The rates of asymptomatic infection with Middle East Respiratory Syndrome (MERS) coronavirus vary. A serologic study was conducted to determine the asymptomatic MERS infection rate in healthcare workers and non-healthcare workers by exposure status.
METHODS
Study participants were selected from contacts of MERS patients based on a priority system in 4 regions strongly affected by the 2015 MERS outbreak. A sero-epidemiological survey was performed in 1,610 contacts (average duration from exposure to test, 4.8 months), and the collected sera were tested using an enzyme-linked immunespecific assay (ELISA), immunofluorescence assay (IFA), and plaque reduction neutralization antibody test (PRNT). Among the 1,610 contacts, there were 7 ELISA-positive cases, of which 1 exhibited positive IFA and PRNT results.
RESULTS
The asymptomatic infection rate was 0.060% (95% confidence interval, 0.002 to 0.346). The asymptomatic MERS case was a patient who had been hospitalized with patient zero on the same floor of the hospital at the same time. The case was quarantined at home for 2 weeks after discharge, and had underlying diseases, including hypertension, angina, and degenerative arthritis.
CONCLUSIONS
The asymptomatic infection was acquired via healthcare-associated transmission. Thus, it is necessary to extend serologic studies to include inpatient contacts who have no symptoms.
Summary
Korean summary
2015년 국내 MERS 유행시에 자가격리를 시행하였던 접촉자 약 15,000명 (의료인과 비의료인 포함) 중에서 주요 유행지역, 노출 강도 등을 고려하여 선별된 3,291명을 대상으로 무증상 감염여부를 확인하기 위한 혈청 역학조사를 수행하였다. 최종 검사에 참여한 1,610명 중에서 7명이 ELISA 양성 반응을 보였고, 그 중 1명이 IFA와 PRNT에서도 양성 반응을 보여 무증상 감염률은 0.060%(95% CI: 0.002-0.346)로 기존 연구에 비하여 낮았다. 최종 양성을 보인 1명은 노출 당시 1번환자와 가까운 병실에 입원하였던 환자였다.

Citations

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  • MERS-CoV seroconversion amongst Malaysian Hajj pilgrims returning from the Middle East, 2016–2018: results from the MERCURIAL multiyear prospective cohort study
    Jefree Johari, Robert D. Hontz, Brian L. Pike, Tupur Husain, Norhayati Rusli, Rozainanee Mohd-Zain, Vunjia Tiong, Hai-Yen Lee, Boon-Teong Teoh, Sing-Sin Sam, Chee-Sieng Khor, Shih-Keng Loong, Juraina Abd-Jamil, Siti-Sarah Nor'e, Hasmawati Yahaya, Naim Che
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    Afnan A. Degnah, Sawsan S. Al-amri, Ahmed M. Hassan, Abdulrahman S. Almasoud, Manar Mousa, Sarah A. Almahboub, Rowa Y. Alhabbab, Ahmed A. Mirza, Salwa I. Hindawi, Naif Khalaf Alharbi, Esam I. Azhar, Anwar M. Hashem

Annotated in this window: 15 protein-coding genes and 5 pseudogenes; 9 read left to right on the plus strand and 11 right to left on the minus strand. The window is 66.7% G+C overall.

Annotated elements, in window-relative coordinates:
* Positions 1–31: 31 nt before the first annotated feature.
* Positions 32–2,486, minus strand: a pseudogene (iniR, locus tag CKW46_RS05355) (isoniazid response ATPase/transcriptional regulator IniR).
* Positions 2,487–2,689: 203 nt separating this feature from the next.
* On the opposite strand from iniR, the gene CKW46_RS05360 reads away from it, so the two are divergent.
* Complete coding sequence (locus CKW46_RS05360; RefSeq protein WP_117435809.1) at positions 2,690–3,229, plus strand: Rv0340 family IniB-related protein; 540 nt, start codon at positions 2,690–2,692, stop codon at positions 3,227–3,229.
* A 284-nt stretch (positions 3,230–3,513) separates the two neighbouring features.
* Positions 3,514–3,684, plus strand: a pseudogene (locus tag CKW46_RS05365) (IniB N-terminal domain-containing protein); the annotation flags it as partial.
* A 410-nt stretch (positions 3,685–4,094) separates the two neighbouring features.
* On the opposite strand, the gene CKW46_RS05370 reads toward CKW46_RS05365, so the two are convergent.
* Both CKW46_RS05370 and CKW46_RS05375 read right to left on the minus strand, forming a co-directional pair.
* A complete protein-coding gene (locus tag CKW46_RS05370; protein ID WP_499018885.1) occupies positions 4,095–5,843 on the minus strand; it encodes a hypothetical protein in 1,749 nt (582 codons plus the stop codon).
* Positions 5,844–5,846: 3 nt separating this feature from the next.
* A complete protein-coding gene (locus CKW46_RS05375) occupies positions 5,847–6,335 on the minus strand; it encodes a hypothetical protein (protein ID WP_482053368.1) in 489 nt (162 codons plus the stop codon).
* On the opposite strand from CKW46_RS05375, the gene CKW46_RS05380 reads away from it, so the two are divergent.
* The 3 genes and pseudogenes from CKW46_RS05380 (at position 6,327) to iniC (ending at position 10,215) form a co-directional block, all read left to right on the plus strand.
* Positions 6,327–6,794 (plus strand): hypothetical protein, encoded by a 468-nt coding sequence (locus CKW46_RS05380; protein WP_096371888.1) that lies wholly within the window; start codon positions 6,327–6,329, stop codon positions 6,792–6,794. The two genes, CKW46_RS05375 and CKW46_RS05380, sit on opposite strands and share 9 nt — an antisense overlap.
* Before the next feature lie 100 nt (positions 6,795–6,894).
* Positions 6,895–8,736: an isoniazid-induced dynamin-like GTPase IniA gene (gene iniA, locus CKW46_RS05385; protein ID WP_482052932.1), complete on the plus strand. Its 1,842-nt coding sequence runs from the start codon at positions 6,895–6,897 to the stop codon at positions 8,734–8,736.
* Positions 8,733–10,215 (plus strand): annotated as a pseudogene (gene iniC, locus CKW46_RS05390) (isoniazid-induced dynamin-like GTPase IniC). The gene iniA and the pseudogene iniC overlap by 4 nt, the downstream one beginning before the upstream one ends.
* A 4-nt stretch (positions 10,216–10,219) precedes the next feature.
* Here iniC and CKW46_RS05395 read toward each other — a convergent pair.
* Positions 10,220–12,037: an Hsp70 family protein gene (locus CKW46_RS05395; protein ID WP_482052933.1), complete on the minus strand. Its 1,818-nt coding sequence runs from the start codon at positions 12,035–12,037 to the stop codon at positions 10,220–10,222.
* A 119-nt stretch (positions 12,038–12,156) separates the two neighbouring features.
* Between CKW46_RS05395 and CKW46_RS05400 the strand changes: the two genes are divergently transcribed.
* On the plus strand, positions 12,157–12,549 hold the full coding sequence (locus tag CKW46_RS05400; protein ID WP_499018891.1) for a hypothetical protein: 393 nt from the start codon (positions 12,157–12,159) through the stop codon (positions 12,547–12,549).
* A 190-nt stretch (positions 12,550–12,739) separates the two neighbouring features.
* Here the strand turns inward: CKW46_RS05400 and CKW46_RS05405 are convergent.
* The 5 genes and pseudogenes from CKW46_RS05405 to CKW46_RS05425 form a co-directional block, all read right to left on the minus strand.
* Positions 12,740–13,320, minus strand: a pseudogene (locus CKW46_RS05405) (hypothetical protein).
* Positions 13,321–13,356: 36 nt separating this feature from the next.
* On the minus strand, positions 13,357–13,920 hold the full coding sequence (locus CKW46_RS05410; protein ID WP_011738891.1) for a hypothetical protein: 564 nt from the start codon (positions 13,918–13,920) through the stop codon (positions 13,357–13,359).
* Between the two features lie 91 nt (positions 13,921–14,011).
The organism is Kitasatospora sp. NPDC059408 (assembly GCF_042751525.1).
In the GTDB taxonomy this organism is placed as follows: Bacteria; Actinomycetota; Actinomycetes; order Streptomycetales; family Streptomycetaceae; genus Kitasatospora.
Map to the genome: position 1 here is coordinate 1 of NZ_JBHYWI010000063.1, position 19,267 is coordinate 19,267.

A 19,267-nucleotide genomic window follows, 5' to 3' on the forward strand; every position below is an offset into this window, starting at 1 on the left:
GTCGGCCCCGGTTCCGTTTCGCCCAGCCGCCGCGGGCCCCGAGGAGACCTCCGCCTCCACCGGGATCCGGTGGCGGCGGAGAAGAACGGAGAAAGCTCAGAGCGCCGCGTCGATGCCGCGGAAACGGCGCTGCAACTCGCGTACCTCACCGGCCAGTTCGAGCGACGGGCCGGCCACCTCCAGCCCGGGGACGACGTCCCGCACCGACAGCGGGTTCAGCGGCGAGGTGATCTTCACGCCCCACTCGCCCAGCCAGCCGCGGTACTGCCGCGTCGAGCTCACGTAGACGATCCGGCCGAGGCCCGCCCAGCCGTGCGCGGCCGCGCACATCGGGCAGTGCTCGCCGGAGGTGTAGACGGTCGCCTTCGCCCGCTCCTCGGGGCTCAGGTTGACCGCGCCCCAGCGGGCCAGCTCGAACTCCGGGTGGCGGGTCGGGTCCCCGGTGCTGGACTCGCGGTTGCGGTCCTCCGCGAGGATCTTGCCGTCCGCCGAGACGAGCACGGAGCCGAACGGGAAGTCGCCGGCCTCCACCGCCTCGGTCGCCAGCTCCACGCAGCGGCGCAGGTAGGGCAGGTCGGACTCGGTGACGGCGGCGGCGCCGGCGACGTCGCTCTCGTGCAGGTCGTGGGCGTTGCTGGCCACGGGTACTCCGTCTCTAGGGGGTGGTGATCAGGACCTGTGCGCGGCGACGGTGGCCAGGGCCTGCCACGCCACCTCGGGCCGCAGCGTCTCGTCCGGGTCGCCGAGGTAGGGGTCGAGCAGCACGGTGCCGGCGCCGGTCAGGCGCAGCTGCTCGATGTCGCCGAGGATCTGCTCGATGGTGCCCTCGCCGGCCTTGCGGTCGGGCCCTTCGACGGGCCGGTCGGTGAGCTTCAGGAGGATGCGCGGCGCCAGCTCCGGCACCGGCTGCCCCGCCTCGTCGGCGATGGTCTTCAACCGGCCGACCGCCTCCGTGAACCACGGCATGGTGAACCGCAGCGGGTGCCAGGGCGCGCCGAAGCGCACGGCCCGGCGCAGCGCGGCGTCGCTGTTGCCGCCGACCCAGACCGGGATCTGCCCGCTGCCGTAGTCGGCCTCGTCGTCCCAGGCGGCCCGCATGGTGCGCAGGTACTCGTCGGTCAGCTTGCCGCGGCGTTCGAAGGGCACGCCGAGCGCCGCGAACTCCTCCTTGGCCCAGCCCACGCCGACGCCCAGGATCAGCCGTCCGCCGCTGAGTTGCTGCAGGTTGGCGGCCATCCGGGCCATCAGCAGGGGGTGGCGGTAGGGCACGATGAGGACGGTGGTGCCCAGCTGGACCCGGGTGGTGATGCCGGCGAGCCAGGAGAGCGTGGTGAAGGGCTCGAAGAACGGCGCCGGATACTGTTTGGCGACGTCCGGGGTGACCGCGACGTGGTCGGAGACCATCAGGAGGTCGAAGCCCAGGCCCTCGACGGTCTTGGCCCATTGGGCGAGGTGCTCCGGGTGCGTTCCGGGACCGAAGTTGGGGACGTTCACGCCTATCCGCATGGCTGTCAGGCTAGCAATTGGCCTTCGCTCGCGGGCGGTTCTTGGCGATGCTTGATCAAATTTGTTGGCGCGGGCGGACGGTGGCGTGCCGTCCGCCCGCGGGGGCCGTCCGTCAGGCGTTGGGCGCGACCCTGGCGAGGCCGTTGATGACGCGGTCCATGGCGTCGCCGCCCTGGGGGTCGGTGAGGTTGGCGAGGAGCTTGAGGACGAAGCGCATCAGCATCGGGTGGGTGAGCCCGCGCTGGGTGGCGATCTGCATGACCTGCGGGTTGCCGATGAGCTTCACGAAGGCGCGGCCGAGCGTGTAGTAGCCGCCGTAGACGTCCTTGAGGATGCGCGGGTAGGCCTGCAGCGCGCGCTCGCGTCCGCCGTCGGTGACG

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    Jang-Hoon Choi, Hye-Min Woo, Tae-young Lee, So-young Lee, Sang-Mu Shim, Woo-Jung Park, Jeong-Sun Yang, Joo Ae Kim, Mi-Ran Yun, Dae-Won Kim, Sung Soon Kim, Yi Zhang, Wei Shi, Lingshu Wang, Barney S. Graham, John R. Mascola, Nanshuang Wang, Jason S. McLella
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    Dong Zhao, Mengmei Wang, Ming Wang, Yang Zhao, Zhishui Zheng, Xiaochen Li, Yunting Zhang, Tao Wang, Shaolin Zeng, Weihua Hu, Wenzhen Yu, Ke Hu
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    Jaffar A. Al-Tawfiq, Philippe Gautret
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    Seongmin Jo, Jinkwan Hong, Sang-Eun Lee, Moran Ki, Bo Youl Choi, Minki Sung
    Royal Society Open Science.2019; 6(3): 181164.     CrossRef
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    Sibylle Bernard-Stoecklin, Birgit Nikolay, Abdullah Assiri, Abdul Aziz Bin Saeed, Peter Karim Ben Embarek, Hassan El Bushra, Moran Ki, Mamunur Rahman Malik, Arnaud Fontanet, Simon Cauchemez, Maria D. Van Kerkhove
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    Minki Sung, Seongmin Jo, Sang-Eun Lee, Moran Ki, Bo Youl Choi, JinKwan Hong
    International Journal of Environmental Research and Public Health.2018; 15(12): 2757.     CrossRef
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MERS-Original Article
Epidemiologic features of the first MERS outbreak in Korea: focus on Pyeongtaek St. Mary’s Hospital
Kyung Min Kim, Moran Ki, Sung-il Cho, Minki Sung, Jin Kwan Hong, Hae-Kwan Cheong, Jong-Hun Kim, Sang-Eun Lee, Changhwan Lee, Keon-Joo Lee, Yong-Shik Park, Seung Woo Kim, Bo Youl Choi
Epidemiol Health. 2015;37:e2015041.   Published online September 17, 2015
DOI: https://doi.org/10.4178/epih/e2015041
  • 22,905 View
  • 278 Download
  • 30 Web of Science
  • 29 Crossref
AbstractAbstract AbstractSummary PDFSupplementary Material